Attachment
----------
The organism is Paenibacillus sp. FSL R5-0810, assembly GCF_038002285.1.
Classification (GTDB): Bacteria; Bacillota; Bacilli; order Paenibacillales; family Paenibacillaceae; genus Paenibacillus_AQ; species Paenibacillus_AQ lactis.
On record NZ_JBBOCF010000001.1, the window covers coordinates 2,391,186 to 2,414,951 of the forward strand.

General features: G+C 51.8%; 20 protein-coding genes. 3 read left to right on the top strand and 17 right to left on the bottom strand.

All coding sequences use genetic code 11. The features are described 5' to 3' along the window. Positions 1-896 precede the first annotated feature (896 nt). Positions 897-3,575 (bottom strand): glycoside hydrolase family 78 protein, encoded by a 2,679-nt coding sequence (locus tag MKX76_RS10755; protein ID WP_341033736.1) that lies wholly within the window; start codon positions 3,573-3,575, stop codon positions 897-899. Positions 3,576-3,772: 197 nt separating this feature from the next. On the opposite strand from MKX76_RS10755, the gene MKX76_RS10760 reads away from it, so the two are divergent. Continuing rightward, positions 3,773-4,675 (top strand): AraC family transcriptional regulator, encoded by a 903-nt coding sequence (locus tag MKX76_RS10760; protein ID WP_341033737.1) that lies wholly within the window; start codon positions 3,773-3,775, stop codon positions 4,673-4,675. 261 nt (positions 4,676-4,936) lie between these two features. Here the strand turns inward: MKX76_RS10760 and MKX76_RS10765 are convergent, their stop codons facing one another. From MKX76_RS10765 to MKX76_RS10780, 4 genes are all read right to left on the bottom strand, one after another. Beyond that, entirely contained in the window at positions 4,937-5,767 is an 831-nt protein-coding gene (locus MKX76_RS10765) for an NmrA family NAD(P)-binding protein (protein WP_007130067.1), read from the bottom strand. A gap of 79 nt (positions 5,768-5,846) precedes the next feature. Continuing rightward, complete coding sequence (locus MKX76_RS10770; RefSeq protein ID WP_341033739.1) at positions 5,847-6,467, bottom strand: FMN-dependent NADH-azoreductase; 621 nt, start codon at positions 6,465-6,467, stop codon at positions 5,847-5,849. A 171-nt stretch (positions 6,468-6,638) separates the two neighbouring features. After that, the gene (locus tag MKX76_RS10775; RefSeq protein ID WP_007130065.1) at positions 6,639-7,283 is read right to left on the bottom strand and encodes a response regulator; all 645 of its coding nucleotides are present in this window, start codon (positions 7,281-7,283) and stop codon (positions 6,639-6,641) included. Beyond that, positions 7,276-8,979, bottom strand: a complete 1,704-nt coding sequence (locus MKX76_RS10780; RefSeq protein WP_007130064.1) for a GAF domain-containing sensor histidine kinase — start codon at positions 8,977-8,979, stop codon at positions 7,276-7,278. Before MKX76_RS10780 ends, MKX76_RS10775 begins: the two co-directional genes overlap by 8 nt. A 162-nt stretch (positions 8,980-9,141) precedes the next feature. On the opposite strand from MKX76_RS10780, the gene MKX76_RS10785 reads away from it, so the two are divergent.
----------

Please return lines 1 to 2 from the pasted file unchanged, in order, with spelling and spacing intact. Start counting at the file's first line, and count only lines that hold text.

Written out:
The organism is Paenibacillus sp. FSL R5-0810, assembly GCF_038002285.1.
Classification (GTDB): Bacteria; Bacillota; Bacilli; order Paenibacillales; family Paenibacillaceae; genus Paenibacillus_AQ; species Paenibacillus_AQ lactis.